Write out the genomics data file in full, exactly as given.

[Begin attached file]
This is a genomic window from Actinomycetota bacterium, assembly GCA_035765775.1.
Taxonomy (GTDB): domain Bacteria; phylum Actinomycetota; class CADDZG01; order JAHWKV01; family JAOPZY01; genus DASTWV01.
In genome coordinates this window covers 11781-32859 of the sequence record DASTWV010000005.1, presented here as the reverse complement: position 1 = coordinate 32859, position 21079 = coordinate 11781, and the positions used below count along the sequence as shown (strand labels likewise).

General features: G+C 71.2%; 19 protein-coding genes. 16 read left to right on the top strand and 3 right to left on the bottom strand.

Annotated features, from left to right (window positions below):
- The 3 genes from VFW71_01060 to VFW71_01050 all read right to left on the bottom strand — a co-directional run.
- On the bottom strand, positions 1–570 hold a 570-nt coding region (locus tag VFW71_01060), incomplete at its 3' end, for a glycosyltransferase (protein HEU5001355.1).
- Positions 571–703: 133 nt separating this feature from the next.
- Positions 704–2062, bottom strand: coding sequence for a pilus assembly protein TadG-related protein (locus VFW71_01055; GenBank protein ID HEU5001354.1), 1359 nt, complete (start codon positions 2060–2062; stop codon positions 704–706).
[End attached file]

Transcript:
This is a genomic window from Actinomycetota bacterium, assembly GCA_035765775.1.
Taxonomy (GTDB): domain Bacteria; phylum Actinomycetota; class CADDZG01; order JAHWKV01; family JAOPZY01; genus DASTWV01.
In genome coordinates this window covers 11781-32859 of the sequence record DASTWV010000005.1, presented here as the reverse complement: position 1 = coordinate 32859, position 21079 = coordinate 11781, and the positions used below count along the sequence as shown (strand labels likewise).

General features: G+C 71.2%; 19 protein-coding genes. 16 read left to right on the top strand and 3 right to left on the bottom strand.

Annotated features, from left to right (window positions below):
- The 3 genes from VFW71_01060 to VFW71_01050 all read right to left on the bottom strand — a co-directional run.
- On the bottom strand, positions 1–570 hold a 570-nt coding region (locus tag VFW71_01060), incomplete at its 3' end, for a glycosyltransferase (protein HEU5001355.1).
- Positions 571–703: 133 nt separating this feature from the next.
- Positions 704–2062, bottom strand: coding sequence for a pilus assembly protein TadG-related protein (locus VFW71_01055; GenBank protein ID HEU5001354.1), 1359 nt, complete (start codon positions 2060–2062; stop codon positions 704–706).